October 9, 2010  11:31 AM ET
QUOTE(#9):

Good point. The NFL is obviously a single entity. Yet, that is not how they present themselves, to circumvent anti-trust laws. They may compete for players, but don't appear to compete for revenue. TV revenue (the biggest pie) is shared equally. Stadium receipts are shared on a 60/40 basis. New stadiums are partially funded by taxpayers based on the promise of increased tax revenue. Con job.My conclusion: Greed has no boundaries.

You're starting to sound like Dolemite.

October 9, 2010  11:32 AM ET
QUOTE(#6):

This is just one tentacle of a larger octopus and feeds more fuel onto the 'anti-trust' fires. The defense case against the "Who Dat?" vendors in New Orleans rests on the fact that the NFL is a single entity rather than a loose confederation of 32 corporations.If the NFL is a single entity, then there can be no illegal 'collusion' between owners because they are all part of the larger concern.

Orf, I have no idea what you said, but I'll go with it... Just another case of "the man" holding the poor players down who are struggling to feed their families.

October 9, 2010  11:33 AM ET
QUOTE(#10):

attitude...legal issues....how many times have we seen players gambled on with issues with far lesser talents. i mean...the man was CRANKING out homeruns like nobodys business. He could of easily been DH and still put up big numbers...40 y/o player..07 at age 42 he hit 28 homers...with a monster OBP

If he had McGwire or Sosa's personality, teams might have taken a chance.

October 9, 2010  11:35 AM ET
QUOTE(#8):

The NFL has a pretty strong argument that they're one entity. The teams aren't at liberty to schedule games with UFL teams or any other leagues teams.

The problem for the league is that they've never had blanket Congressional legal 'blessing' for that status as has MLB. The "Who Dat" case carries risks in that no matter how strong you think your legal position may be, judges are a crap shoot.

Right now, the NFL's antitrust status is more of a 'wink and a nod' type of arrangement. It's never been codified and letting the courts decide is risky.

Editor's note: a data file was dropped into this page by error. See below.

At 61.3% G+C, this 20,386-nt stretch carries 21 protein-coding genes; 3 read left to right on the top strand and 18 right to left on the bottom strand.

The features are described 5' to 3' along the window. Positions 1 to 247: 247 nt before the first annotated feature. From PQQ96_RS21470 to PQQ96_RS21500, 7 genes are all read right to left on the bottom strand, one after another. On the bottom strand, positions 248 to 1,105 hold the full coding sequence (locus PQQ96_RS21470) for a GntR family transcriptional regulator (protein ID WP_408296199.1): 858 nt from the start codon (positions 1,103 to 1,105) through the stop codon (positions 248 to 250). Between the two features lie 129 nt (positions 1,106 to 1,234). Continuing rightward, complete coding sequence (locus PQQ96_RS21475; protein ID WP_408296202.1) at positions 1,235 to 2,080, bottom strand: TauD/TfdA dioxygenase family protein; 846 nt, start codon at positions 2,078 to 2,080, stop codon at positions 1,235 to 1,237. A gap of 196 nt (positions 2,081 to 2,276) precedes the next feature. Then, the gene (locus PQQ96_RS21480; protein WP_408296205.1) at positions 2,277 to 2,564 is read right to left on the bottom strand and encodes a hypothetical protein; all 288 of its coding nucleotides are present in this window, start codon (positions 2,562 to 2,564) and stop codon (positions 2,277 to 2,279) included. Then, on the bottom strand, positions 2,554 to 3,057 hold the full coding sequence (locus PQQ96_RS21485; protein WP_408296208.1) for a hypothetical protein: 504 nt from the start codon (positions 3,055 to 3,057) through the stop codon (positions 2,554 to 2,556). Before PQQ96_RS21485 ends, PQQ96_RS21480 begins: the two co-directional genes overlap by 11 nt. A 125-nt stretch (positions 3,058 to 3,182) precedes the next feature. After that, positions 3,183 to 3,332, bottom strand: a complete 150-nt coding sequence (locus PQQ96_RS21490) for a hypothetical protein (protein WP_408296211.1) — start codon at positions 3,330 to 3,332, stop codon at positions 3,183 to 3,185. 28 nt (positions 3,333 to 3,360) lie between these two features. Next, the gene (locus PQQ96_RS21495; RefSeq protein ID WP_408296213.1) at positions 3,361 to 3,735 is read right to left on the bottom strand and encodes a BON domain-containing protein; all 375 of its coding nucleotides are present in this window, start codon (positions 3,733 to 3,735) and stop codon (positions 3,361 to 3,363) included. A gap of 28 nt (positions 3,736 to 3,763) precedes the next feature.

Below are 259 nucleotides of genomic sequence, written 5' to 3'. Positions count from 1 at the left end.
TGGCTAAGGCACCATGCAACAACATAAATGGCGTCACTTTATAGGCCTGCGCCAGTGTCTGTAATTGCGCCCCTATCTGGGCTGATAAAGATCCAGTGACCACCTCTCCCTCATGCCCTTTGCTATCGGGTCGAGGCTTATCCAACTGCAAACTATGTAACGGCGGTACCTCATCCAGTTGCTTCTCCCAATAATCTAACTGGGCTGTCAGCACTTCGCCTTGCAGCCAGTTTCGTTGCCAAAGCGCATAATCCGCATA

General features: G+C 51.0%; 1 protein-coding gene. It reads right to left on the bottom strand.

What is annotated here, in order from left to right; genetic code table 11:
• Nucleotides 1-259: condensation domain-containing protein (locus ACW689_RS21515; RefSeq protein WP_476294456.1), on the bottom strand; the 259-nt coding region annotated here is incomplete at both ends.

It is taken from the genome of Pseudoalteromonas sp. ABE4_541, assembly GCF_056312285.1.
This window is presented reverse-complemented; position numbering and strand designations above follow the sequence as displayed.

October 9, 2010  11:36 AM ET
QUOTE(#13):

If he had McGwire or Sosa's personality, teams might have taken a chance.

If he were any kind of decent teammate someone would have lobied to bring him in. Even Bond's mother is done with him.

October 9, 2010  11:39 AM ET
QUOTE(#7):

You got a contradiction there. If the NFL *isn't* 32 separate business entities, collusion cannot exist, therefore the case is groundless.

Agreed. The point is that the NFL does present itself as 32 privately owned business entities. That avoids the anti-trust regulations. There is competition, therefore anti-trust regulations do not apply. Presented as a single business entity, a strong argument can be made that it is a monopoly, subject to anti-trust laws.

You nailed it. It cannot be collusion, if the NFL is viewed as a single business entity. However, it can be viewed as a monopoly.

October 9, 2010  11:46 AM ET
QUOTE(#16):

Agreed. The point is that the NFL does present itself as 32 privately owned business entities. That avoids the anti-trust regulations. There is competition, therefore anti-trust regulations do not apply. Presented as a single business entity, a strong argument can be made that it is a monopoly, subject to anti-trust laws.You nailed it. It cannot be collusion, if the NFL is viewed as a single business entity. However, it can be viewed as a monopoly.

Doesn't the presence of the UFL undermine the monopoly argument?

October 9, 2010  11:52 AM ET
QUOTE(#11):

You're starting to sound like Dolemite.

That's uncalled for. Why would you say that?

I simply maintain that the players deserve fair pay for a hard days work. If the players are willing to sacrifice current earnings for future health benefits, fine. If they are so short sighted to reject that, don't whine later. I'm obviously on the players side.

I think the players will fold like a cheap tent. A lockout season will crush most players. Guess being tough has many variables.

October 9, 2010  11:52 AM ET
QUOTE(#17):

Doesn't the presence of the UFL undermine the monopoly argument?

IMO, not any more than MLB's minor leagues. The NFL wants the blessing of Congress, then *arguments* don't matter.

 
October 9, 2010  11:53 AM ET
QUOTE(#17):

Doesn't the presence of the UFL undermine the monopoly argument?

No, not at all. How many times has this been attempted? The USFL was the most successful, yet folded.